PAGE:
Oct 18, 2010

After Service, Veteran Deaths Surge

The psychological and physical impact of soldiers who participate in any war are always the hidden cost of combat. However, new information is emerging regarding veterans of the Iraq and Afghanistan wars showing an alarming number of deaths by suicide or self inflicted trauma such as car or motorcycle accidents. Asia America Initiative has dedicated our peace building programs in areas of armed conflict to take the pressure off of American and allied soldiers, prevent harm to innocent civilians, and to prevent soldiers from having to experience the types of trauma that cause post conflict self inflicted casualties.--- Albert Santoli President Asia America Initiative

The New York Times
"In the six years after Reuben Paul Santos returned to Daly City from a combat tour in Iraq, he battled depression with poetry, violent video games and, finally, psychiatric treatment. His struggle ended last October, when he hung himself from a stairwell. He was 27.

The high suicide rate among veterans has already emerged as a major issue for the military and the families and loved ones of military personnel. But Mr. Santos’s death is part of a larger trend that has remained hidden: a surge in the number of Afghanistan and Iraq veterans who have died not just as a result of suicide, but also because of vehicle accidents, motorcycle crashes, drug overdoses or other causes after being discharged from the military.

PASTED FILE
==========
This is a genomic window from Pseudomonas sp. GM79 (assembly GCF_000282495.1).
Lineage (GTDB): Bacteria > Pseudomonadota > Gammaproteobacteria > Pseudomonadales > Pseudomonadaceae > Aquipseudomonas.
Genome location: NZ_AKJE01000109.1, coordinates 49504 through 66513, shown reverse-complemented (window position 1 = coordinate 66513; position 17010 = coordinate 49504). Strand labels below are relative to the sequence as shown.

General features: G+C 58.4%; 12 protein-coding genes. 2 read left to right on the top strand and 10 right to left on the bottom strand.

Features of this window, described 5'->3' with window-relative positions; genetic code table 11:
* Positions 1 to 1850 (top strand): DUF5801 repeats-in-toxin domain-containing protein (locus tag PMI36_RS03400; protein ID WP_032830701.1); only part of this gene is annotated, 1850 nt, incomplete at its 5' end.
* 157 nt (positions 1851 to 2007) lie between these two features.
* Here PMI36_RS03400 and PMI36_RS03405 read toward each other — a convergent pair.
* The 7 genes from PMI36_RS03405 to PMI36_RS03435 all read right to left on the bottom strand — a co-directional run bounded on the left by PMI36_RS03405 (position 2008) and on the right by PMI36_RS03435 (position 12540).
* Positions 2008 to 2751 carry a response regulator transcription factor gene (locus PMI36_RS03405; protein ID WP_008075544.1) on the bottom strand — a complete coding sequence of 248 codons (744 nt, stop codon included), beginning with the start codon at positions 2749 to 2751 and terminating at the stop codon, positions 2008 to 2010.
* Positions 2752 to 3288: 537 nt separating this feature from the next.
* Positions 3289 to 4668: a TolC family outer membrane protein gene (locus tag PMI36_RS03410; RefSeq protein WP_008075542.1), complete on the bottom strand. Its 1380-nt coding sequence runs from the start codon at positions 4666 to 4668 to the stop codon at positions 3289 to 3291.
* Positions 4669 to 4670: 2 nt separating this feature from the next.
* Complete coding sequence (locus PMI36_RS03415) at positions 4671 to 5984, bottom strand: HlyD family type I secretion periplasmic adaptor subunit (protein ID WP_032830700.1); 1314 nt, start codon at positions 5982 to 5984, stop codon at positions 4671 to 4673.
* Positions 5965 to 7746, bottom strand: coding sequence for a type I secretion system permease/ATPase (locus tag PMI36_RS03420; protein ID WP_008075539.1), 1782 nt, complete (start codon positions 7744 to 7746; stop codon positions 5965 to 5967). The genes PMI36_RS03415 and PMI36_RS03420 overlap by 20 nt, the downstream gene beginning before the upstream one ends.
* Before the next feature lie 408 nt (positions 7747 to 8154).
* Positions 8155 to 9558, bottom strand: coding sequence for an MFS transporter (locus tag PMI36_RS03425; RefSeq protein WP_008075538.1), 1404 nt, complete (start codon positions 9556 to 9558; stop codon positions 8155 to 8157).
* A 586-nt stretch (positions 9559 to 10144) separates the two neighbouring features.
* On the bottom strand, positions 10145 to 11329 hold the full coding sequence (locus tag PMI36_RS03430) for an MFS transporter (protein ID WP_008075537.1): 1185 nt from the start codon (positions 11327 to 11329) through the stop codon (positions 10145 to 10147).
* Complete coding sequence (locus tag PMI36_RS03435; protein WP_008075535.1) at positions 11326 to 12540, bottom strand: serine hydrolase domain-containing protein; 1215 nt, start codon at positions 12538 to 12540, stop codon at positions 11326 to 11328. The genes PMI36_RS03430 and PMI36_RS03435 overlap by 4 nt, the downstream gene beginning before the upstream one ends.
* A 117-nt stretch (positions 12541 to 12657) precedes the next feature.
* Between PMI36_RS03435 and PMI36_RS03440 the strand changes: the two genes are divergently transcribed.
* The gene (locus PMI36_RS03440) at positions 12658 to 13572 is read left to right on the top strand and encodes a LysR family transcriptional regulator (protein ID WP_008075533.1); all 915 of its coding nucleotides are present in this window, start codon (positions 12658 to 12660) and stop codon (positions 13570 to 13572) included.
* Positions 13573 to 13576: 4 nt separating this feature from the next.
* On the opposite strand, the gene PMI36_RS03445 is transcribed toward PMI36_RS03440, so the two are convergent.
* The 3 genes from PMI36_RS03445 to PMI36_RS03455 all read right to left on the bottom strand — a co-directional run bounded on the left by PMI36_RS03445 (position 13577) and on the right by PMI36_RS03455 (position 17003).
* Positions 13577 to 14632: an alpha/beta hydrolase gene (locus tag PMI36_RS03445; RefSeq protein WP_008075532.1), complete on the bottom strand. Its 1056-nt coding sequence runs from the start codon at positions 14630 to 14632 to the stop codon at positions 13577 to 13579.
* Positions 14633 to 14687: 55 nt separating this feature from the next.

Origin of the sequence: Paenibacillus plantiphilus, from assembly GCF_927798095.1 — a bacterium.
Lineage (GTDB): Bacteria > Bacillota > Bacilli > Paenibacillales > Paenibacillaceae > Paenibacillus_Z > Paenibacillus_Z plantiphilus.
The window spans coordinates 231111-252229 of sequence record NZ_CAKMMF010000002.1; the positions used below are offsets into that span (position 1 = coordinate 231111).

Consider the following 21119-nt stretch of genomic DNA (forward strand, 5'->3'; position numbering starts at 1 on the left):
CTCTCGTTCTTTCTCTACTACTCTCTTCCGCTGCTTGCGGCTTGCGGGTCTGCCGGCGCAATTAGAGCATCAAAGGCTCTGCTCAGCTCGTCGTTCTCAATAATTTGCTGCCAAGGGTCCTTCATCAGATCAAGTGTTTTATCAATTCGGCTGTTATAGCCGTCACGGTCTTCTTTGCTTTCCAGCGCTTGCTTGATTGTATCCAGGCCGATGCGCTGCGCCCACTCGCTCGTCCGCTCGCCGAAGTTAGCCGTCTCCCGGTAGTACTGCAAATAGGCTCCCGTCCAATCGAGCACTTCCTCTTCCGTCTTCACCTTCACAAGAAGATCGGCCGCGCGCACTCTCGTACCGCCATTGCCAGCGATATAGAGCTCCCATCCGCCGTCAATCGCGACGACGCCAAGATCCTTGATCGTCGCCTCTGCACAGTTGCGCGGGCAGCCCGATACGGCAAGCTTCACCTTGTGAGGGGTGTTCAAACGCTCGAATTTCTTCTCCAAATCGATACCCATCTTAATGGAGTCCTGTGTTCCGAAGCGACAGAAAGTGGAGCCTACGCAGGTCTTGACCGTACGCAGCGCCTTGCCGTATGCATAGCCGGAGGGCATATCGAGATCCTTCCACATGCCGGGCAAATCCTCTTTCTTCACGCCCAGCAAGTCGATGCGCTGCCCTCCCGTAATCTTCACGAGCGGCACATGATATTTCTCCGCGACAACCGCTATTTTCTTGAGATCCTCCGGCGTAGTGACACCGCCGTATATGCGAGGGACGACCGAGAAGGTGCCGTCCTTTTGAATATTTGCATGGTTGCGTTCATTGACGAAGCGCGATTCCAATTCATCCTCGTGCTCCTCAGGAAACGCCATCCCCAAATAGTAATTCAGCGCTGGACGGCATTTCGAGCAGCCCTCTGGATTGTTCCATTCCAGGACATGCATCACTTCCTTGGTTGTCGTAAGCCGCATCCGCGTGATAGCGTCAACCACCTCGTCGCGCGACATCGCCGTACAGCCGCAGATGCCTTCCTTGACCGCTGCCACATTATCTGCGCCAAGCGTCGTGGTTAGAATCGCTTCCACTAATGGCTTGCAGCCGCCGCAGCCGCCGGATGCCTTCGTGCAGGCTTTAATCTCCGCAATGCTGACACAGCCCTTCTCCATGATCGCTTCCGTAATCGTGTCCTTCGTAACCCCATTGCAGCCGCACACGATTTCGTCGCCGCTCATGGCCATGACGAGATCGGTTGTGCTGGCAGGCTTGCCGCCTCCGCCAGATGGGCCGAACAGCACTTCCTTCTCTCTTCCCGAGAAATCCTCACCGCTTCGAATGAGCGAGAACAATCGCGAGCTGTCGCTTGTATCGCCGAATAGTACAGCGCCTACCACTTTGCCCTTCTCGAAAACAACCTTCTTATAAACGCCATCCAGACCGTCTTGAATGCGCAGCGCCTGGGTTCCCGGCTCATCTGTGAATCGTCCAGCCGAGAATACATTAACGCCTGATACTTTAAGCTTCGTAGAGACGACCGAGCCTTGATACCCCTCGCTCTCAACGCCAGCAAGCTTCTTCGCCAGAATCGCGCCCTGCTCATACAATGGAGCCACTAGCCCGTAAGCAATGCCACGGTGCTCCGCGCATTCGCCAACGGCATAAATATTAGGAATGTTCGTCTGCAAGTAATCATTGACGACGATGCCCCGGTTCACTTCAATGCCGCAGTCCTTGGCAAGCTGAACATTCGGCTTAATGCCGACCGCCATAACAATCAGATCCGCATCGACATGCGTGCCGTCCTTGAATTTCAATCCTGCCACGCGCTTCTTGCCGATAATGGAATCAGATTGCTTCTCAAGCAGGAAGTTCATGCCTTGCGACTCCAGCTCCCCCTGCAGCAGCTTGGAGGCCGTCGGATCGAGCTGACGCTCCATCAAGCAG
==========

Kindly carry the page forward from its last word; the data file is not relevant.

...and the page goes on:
An analysis of official death certificates on file at the State Department of Public Health reveals that more than 1,000 California veterans under 35 died between 2005 and 2008. That figure is three times higher than the number of California service members who were killed in the Iraq and Afghanistan conflicts over the same period. The Pentagon and Department of Veterans Affairs said they do not count the number of veterans who have died after leaving the military.

The figures, according to the federal Department of Veterans Affairs, legislators and experts in post-traumatic stress, underscore how veterans in Bay Area communities and across the state engage in destructive, risky and sometimes lethal behaviors.

The data show that veterans of Iraq and Afghanistan were two and a half times as likely to commit suicide as Californians of the same age with no military service. They were twice as likely to die in a vehicle accident and five and a half times as likely to die in a motorcycle accident.

“These numbers are truly alarming and should wake up the whole country,” said United States Representative Bob Filner, Democrat of San Diego, who is the chairman of the House Veterans’ Affairs Committee. “They show a failure of our policy.”

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